Sunday Salon: translated fiction to read this Summer

TSSbadge3 With the holiday season well-advanced in some regions of the world, and about to hit this small island mid-next-week with the end of the school term, I present a few holiday reading recommendations from books reviewed in the past few weeks. The two parameters I've chosen are: (1) translated into English; and (2) not on the shortlist for the CWA 2009 International Dagger award.

First, my review of Island of the Naked Women, by Inger Frimansson and translated by Laura A. Wideburg, is up today at Euro Crime. From my review: "I thoroughly enjoyed this book, which is a strong candidate for my "best of" list for this year. As well as the satisfying "on the surface" mystery, there is an allegorical aspect to the story, which gives it a haunting quality. The island of the naked women (Shame Island) is where legend has it that, in the olden days, wives from the village who had been unfaithful to their husbands were sent, naked, to fend for themselves. It is presumed they starved. The wives in the story told in the book live in more enlightened times, but is their fate any better than that of their historical counterparts?" Read my full review at Euro Crime.

Second, up last week at Euro Crime, is my review of The Water's Edge by Karin Fossum, translated by Charlotte Barsund. "As usual, I am very impressed by Karin Fossum's talent and originality. In THE WATER'S EDGE she has taken an upsetting and controversial topic– the painful death of a child or children – and has made it palatable and interesting even to a sensitive reader who, frankly, cannot usually bear to think about the subject. The author uses the events in the book to look at people, their attitudes and relationships, in both small and large ways." Read the whole review here.

Over at Reactions to Reading, Bernadette reviews Karin Alvtegen's Missing, translated by Anna Paterson (I presume, if it is the same edition as the one I read). Bernadette writes: "I  intended to read a few pages of this before going to sleep last night. I quite literally could not put it down and finished the whole thing in one sitting ….Here is story telling at its absolute finest: I was hooked from page one of this simple and moving tale." The rest of Bernadette's 5/5 review is here.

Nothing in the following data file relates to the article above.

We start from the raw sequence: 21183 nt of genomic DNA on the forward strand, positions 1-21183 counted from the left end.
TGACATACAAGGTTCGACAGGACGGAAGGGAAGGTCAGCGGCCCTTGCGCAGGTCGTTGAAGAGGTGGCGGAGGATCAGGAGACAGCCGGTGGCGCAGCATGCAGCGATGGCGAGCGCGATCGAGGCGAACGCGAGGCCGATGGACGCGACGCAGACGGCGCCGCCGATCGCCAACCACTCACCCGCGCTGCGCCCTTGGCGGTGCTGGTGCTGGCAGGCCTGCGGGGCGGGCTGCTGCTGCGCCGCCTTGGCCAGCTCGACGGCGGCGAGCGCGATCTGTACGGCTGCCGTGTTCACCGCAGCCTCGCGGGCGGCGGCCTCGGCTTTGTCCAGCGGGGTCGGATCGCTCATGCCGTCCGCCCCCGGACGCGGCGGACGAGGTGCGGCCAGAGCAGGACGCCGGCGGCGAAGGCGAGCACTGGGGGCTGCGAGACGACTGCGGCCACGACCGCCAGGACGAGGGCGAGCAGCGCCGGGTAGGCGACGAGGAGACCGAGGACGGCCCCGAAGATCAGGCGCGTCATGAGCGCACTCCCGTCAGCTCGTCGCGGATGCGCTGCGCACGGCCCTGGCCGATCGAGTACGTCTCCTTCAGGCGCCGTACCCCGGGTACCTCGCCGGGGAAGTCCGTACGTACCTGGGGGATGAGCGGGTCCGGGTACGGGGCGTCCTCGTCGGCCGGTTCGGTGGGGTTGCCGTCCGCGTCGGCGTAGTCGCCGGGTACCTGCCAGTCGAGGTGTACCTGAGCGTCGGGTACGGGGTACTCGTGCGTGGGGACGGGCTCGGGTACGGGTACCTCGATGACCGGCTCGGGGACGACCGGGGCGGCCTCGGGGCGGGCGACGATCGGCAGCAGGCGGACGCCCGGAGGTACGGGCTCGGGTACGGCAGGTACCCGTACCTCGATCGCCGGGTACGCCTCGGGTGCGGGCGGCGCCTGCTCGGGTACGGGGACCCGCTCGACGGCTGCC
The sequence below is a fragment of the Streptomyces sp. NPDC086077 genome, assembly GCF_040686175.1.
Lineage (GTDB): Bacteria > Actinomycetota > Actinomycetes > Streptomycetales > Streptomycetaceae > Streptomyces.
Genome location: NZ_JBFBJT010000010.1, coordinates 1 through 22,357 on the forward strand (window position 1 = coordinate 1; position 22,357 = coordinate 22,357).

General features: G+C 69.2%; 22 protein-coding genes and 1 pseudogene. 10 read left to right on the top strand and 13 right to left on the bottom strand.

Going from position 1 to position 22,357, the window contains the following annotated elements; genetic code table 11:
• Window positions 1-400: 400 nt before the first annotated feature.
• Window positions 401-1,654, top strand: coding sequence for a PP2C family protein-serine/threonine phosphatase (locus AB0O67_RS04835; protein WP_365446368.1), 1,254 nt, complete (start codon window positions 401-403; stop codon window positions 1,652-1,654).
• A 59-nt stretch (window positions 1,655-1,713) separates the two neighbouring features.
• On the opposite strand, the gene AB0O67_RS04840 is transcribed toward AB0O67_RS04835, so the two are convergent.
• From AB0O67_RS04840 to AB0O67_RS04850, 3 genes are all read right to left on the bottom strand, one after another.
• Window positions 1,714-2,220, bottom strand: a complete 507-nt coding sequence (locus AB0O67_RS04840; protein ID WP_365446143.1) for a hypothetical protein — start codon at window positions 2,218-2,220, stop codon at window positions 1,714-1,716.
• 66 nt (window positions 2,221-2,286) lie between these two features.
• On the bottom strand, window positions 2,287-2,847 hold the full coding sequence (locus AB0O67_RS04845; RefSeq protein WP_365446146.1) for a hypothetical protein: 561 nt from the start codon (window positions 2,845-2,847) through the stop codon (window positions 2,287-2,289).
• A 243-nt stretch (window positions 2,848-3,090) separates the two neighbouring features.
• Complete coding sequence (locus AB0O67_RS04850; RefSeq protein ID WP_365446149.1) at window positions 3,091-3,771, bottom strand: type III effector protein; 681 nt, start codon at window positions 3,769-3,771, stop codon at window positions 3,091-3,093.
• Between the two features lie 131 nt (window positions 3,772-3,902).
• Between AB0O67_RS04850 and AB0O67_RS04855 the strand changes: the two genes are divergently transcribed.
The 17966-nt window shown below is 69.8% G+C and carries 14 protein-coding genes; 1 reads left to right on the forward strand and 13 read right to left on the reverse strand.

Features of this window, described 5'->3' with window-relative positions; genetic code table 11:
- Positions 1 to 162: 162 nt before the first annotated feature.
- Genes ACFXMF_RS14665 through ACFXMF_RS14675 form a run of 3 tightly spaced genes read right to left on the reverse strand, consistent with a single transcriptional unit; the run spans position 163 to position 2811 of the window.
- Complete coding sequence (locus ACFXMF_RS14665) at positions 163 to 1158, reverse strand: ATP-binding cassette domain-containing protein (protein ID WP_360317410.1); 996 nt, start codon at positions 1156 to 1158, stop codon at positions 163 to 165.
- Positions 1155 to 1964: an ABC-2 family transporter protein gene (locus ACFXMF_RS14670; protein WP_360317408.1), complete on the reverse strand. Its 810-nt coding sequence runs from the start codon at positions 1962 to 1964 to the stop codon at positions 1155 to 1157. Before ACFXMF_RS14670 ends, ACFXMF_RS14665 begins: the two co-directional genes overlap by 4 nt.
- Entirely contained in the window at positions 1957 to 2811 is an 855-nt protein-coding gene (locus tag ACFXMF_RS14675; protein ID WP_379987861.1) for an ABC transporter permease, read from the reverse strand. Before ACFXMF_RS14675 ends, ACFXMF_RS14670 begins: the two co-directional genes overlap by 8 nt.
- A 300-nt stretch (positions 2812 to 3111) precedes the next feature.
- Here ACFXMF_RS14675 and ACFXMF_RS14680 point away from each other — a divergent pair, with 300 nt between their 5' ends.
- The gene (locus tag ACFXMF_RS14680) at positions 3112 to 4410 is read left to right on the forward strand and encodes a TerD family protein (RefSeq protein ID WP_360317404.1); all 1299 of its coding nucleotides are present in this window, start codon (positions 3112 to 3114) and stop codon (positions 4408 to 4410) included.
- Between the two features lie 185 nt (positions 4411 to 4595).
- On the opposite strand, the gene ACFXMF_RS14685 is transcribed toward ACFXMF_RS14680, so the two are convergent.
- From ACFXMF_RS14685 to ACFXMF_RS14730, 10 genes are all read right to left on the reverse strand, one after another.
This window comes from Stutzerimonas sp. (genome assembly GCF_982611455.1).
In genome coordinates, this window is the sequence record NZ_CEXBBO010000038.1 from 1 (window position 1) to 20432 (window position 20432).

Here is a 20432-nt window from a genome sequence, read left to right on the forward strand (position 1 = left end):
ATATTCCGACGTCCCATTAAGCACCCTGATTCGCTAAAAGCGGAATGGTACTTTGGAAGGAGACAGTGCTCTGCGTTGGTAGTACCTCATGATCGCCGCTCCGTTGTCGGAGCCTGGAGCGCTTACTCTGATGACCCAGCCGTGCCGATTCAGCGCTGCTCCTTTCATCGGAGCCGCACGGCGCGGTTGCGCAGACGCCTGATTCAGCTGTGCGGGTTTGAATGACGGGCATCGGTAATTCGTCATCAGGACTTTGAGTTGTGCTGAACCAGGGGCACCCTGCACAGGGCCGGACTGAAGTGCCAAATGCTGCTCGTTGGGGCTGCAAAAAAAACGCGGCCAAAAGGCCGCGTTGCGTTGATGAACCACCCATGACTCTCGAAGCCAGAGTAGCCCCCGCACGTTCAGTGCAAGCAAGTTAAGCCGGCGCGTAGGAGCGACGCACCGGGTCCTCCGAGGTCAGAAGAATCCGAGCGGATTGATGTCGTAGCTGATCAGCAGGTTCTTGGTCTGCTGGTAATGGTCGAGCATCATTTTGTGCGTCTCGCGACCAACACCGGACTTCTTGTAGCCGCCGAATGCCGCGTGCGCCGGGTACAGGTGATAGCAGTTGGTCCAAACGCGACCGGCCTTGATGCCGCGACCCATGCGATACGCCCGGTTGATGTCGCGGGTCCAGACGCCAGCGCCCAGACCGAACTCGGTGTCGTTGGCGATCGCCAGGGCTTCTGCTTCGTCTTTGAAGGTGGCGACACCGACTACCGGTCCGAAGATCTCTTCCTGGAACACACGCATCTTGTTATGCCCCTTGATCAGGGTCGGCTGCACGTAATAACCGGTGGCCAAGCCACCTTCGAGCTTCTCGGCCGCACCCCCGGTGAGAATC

For those, like me, who enjoyed Johan Theorin's debut Echoes from the Dead, Peter of Nordic Bookblog writes an early review of the second in the series, The Darkest Room Peter says that like Theorin's "first novel, this too is an intelligent book somewhere in between a crime fiction book and a ghost story." I am shocked to note that there is no mention of the translator of this novel either in this review, or at the publishers' website, or Amazon, or on the Guardian review. I guess that it is translated by Marlaine Delargy, who translated the author's first novel, but I hope the name of the translator is provided in at least some of these places by the time the book is on sale.

Finally for this post, a new (to me, and in fact quite new) blog called The View from the Blue House posts a review of The Devil's Star by Jo Nesbo, translated by Don Bartlett (a.k.a. Harry Hole). Rob Kitchin, the reviewer, calls the book "a highly enjoyable read and I zipped through it, picking it up at every opportunity so I could find out what happened next. Nesbø is particularly good at keeping the pace and tension high, running several sub-plots simultaneously and linking them in and out of each other." Read on here. [If you are tempted to read this book, my strong advice is don't do so until you've read first The Redbreast and then Nemesis – the correct reading order is here.]

10 thoughts on “Sunday Salon: translated fiction to read this Summer

  1. Hi Maxine. I’ve heard similar advice about reading the Nesbo books in sequence. Translating them in an almost random sequence seemed a bizarre strategy by the publisher. From what I can work out, the first two books in the series still await translation – The Bat Man and The Cockroaches. I assume at some point these will be translated as personally I’d like to start reading the series right at the beginning. Otherwise I’ll content myself by going back to The Redbreast and backfilling in behind The Devil’s Star.